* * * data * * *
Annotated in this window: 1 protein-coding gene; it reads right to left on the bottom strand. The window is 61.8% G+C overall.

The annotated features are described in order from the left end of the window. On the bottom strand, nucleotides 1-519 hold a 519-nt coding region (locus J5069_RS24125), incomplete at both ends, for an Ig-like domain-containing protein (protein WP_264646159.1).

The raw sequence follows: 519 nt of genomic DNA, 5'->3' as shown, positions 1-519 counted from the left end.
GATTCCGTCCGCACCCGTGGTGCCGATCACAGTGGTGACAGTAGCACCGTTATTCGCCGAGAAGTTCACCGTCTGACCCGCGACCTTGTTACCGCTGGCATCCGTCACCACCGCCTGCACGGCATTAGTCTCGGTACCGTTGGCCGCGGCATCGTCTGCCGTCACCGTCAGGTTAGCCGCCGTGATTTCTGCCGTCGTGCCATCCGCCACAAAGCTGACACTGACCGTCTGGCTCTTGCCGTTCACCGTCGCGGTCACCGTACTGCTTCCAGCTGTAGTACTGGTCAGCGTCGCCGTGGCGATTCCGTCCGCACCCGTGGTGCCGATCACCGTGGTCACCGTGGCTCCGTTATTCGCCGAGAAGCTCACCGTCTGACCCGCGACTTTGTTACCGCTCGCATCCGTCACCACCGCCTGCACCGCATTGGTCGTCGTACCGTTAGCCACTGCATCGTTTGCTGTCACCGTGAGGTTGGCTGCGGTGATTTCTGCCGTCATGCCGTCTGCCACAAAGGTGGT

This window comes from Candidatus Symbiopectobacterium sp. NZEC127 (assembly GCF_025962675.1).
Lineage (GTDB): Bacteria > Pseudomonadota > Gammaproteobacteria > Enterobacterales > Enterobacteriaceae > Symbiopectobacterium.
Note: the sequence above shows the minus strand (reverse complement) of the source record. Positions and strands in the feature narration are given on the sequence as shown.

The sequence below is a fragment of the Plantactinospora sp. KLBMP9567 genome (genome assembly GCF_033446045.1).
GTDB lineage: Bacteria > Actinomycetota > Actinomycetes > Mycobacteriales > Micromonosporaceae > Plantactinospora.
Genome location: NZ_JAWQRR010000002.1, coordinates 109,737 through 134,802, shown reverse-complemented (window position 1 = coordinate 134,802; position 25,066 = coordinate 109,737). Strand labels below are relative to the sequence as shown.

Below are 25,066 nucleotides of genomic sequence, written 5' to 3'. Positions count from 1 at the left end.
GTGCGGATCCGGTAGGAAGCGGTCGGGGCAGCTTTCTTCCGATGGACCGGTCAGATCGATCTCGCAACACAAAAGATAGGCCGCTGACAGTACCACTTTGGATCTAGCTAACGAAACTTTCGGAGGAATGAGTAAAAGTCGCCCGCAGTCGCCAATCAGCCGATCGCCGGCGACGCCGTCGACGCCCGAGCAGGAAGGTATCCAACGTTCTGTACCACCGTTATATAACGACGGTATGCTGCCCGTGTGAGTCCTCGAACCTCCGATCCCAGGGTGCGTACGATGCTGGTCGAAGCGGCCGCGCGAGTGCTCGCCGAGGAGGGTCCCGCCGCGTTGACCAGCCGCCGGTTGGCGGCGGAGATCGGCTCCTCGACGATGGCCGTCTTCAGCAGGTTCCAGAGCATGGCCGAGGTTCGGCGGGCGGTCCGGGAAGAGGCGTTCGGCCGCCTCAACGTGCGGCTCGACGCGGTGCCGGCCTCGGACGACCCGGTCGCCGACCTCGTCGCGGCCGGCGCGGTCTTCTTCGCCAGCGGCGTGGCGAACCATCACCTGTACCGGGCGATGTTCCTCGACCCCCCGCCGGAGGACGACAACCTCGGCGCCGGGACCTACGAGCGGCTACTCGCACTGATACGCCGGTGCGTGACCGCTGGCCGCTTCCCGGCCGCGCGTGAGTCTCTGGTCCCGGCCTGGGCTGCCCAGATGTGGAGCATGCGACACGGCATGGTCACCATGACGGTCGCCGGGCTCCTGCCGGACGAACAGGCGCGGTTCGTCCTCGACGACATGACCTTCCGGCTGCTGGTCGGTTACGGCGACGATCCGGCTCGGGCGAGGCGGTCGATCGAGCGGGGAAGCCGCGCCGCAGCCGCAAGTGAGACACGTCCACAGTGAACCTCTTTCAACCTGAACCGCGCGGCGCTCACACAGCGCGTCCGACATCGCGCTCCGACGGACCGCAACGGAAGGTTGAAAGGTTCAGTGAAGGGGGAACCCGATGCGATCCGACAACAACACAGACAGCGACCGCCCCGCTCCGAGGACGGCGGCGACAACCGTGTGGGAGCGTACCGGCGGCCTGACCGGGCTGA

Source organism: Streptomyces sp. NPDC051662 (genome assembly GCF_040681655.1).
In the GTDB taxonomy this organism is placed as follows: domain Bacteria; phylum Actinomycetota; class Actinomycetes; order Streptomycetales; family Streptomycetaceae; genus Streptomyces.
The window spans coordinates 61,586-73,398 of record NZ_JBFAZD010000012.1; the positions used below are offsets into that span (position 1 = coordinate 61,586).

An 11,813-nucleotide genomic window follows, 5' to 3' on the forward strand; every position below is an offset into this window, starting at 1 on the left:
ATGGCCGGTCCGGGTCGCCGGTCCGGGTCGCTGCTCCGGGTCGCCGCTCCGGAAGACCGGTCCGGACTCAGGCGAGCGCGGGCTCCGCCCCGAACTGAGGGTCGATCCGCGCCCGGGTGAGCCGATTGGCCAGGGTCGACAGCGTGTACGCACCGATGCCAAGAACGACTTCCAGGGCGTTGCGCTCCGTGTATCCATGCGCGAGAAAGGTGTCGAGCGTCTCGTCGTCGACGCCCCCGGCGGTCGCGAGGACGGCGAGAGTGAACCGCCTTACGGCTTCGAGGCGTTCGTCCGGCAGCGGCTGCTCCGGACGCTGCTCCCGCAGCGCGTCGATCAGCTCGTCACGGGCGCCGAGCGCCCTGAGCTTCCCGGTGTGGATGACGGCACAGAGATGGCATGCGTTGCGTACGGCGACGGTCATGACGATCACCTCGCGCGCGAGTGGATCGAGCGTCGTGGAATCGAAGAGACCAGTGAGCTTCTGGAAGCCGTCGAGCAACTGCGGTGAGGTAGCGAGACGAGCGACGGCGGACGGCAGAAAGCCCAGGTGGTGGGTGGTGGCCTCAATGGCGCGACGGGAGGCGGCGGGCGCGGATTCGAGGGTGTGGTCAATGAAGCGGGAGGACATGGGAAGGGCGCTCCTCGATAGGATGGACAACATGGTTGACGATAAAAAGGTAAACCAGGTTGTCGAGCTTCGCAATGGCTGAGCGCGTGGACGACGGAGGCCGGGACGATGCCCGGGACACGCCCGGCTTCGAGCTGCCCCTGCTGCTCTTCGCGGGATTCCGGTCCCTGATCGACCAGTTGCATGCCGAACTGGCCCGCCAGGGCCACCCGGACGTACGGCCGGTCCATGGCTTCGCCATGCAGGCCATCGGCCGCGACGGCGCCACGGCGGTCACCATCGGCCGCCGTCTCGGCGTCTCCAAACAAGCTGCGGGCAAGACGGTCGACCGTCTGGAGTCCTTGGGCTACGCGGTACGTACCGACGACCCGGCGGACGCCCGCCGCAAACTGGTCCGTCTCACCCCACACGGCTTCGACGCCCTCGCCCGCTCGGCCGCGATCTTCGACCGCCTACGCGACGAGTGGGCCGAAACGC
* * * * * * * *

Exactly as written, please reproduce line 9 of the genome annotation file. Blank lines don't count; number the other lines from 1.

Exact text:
GTDB lineage: Bacteria > Actinomycetota > Actinomycetes > Mycobacteriales > Micromonosporaceae > Plantactinospora.